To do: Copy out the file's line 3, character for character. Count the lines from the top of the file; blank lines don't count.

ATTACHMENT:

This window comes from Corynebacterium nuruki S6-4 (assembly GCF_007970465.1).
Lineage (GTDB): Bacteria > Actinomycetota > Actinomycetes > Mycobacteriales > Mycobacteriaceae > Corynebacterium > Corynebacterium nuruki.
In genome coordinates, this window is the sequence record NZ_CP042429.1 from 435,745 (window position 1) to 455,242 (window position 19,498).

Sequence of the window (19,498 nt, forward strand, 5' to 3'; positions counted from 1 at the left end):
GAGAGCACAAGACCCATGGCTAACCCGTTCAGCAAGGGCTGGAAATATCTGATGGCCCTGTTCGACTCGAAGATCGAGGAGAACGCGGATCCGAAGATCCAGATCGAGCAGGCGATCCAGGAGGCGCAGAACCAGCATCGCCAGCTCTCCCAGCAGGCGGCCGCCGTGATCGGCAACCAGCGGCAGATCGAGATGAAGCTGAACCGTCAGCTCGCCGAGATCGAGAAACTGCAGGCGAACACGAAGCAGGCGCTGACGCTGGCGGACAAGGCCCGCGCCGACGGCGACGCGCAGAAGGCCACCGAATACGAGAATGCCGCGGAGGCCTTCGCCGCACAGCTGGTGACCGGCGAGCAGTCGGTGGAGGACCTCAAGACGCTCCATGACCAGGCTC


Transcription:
In genome coordinates, this window is the sequence record NZ_CP042429.1 from 435,745 (window position 1) to 455,242 (window position 19,498).